What I remember most about last spring is the 101 North, which became my comfort freeway from March to June. Maybe its chaos was a visual representation of my inner emotional turmoil, maybe remembering turn signal mirror mirror blindspot each time I changed lanes offered some kind of distraction. Or maybe the 101 had always represented a conquering of fear, because its congested bends are any newly licensed driver’s worst nightmare, but the years of practice had finally made this route familiar. That I elected daily to drive on one of Los Angeles’s most infamously hectic freeways probably says something about the state of my mental health during that four-month stretch. Almost each day I would disappear and drive aimlessly, until my best friend called to ask where I was. She always knew, but she called anyway, and eventually told me that I was engaging in unhealthy coping mechanisms. I was living with her at the time, and on days anxiety made it difficult to eat, she made me cook with her, and she managed to curb my iced coffee addiction and force me to drink water instead. I thought I was fine surviving on caffeine alone. I thought the freeway was as good a place as any for an anxiety attack. I’m grateful she knew better.
Almost a year ago now, just a few months before coming to college, I was sexually mistreated by someone I had been dating. Coming out of that relationship felt like coming out of some strange drug-induced dream, and when I found my way back to clarity, I began to realize that my ex had engineered certain situations to ensure they would end in sex, regardless of my mood or sobriety. The end of our relationship was mostly a relief; the realization that my first romantic experience of substance had been coercive was a heartbreak of its own.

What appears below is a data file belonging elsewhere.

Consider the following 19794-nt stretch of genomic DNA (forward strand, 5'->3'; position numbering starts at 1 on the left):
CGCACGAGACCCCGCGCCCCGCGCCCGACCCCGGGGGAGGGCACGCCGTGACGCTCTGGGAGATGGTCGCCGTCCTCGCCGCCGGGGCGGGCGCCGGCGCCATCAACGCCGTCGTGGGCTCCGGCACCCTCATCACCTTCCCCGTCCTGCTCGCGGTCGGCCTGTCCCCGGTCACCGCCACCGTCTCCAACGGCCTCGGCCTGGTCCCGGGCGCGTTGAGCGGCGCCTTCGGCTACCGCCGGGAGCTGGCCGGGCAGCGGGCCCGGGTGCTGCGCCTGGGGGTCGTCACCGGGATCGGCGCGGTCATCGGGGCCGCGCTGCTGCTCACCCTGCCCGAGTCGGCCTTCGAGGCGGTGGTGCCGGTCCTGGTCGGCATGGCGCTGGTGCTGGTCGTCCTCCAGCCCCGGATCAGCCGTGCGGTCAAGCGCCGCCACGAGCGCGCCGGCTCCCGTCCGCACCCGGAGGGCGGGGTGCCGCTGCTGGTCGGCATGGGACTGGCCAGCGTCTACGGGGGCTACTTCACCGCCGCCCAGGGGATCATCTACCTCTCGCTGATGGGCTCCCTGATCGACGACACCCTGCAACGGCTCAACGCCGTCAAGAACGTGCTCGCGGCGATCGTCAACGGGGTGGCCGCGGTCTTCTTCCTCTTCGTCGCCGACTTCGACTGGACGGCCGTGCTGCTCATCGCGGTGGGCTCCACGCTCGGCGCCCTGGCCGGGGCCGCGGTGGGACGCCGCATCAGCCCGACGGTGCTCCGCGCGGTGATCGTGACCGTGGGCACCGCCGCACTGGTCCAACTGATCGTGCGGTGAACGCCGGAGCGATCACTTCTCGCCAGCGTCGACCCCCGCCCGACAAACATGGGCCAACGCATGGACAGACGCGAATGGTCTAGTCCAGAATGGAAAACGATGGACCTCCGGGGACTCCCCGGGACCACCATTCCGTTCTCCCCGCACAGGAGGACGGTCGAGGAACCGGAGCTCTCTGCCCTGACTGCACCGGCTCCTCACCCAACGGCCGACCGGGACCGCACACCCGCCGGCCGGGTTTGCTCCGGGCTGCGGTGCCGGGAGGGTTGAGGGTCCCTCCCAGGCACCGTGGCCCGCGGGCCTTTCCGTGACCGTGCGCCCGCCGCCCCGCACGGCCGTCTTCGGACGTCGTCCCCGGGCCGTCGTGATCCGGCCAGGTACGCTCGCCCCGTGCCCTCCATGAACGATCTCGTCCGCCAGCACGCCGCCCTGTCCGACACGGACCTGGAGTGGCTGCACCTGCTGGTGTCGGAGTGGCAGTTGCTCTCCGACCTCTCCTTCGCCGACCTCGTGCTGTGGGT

I won’t describe the nature of their sexual behavior. I tried many times to write it all down, but the detailed recountings felt vaguely nauseating. I learned after our relationship ended that many people had been worried (someone even brought the issue to my parents out of concern for my wellbeing after witnessing the dynamic of sexual entitlement). When I spoke to my ex about this, their response included one line in particular that haunted me for months: Zelda, you’re going to Yale for English. Don’t pretend you don’t know what the word “grope” means.
Aside from being textbook gaslighting, these words cut especially deep because we had had multiple conversations about imposter syndrome, a component of my anxiety disorder that is present in most aspects of my life. I hadn’t expected such cruelty from someone who claimed to love me, and as soon as the words had left their mouth, I realized the ultimate truth of the past five months: I could not fall in love with someone as I was, at the same time, falling out of love with myself. Our breakup occurred in that same conversation.
Ironically, I had received my welcome package from Yale earlier that morning, as well as the news that my freshman year would take place in person and on campus. Looking back, it is admittedly kind of satisfying to think that our breakup wasn’t even the most impactful thing that happened to me that day, but I can’t deny that their words had tainted my excitement. After our breakup conversation ended, I called my friend Sam, and he spent an hour distracting me from the sudden wave of nauseating anxiety. When we hung up, I told him I was going for a drive.
I replaced all the rooms that carried memories of harsh words and unwelcome touch with the 101, and divided up the city in my head. There was no point in designating “safe” and “unsafe” territories within the boundaries of the place my ex and I both called home, but I did it anyway, because I was afraid of being caught off-guard. Every sight of a car that looked like theirs and every cut through their neighborhood became strangely disquieting.